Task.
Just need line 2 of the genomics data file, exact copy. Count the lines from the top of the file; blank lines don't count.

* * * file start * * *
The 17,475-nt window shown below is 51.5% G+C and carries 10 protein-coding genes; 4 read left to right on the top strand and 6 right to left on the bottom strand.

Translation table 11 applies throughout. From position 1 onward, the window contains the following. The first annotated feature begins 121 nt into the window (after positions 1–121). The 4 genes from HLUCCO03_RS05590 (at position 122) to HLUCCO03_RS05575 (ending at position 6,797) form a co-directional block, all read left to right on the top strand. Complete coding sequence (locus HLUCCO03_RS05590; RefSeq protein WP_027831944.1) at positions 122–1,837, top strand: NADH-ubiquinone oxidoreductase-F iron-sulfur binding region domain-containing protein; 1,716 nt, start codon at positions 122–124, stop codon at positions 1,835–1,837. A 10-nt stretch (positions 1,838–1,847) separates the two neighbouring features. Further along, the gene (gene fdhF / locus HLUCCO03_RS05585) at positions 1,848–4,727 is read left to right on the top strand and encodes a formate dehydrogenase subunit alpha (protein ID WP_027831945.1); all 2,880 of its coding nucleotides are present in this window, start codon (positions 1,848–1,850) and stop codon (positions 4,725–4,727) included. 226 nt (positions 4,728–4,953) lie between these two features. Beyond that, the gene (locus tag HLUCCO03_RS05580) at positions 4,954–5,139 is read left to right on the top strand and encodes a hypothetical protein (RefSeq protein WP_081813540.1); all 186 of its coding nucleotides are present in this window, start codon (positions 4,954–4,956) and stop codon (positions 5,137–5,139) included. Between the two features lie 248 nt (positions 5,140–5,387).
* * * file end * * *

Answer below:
Translation table 11 applies throughout. From position 1 onward, the window contains the following. The first annotated feature begins 121 nt into the window (after positions 1–121). The 4 genes from HLUCCO03_RS05590 (at position 122) to HLUCCO03_RS05575 (ending at position 6,797) form a co-directional block, all read left to right on the top strand. Complete coding sequence (locus HLUCCO03_RS05590; RefSeq protein WP_027831944.1) at positions 122–1,837, top strand: NADH-ubiquinone oxidoreductase-F iron-sulfur binding region domain-containing protein; 1,716 nt, start codon at positions 122–124, stop codon at positions 1,835–1,837. A 10-nt stretch (positions 1,838–1,847) separates the two neighbouring features. Further along, the gene (gene fdhF / locus HLUCCO03_RS05585) at positions 1,848–4,727 is read left to right on the top strand and encodes a formate dehydrogenase subunit alpha (protein ID WP_027831945.1); all 2,880 of its coding nucleotides are present in this window, start codon (positions 1,848–1,850) and stop codon (positions 4,725–4,727) included. 226 nt (positions 4,728–4,953) lie between these two features. Beyond that, the gene (locus tag HLUCCO03_RS05580) at positions 4,954–5,139 is read left to right on the top strand and encodes a hypothetical protein (RefSeq protein WP_081813540.1); all 186 of its coding nucleotides are present in this window, start codon (positions 4,954–4,956) and stop codon (positions 5,137–5,139) included. Between the two features lie 248 nt (positions 5,140–5,387).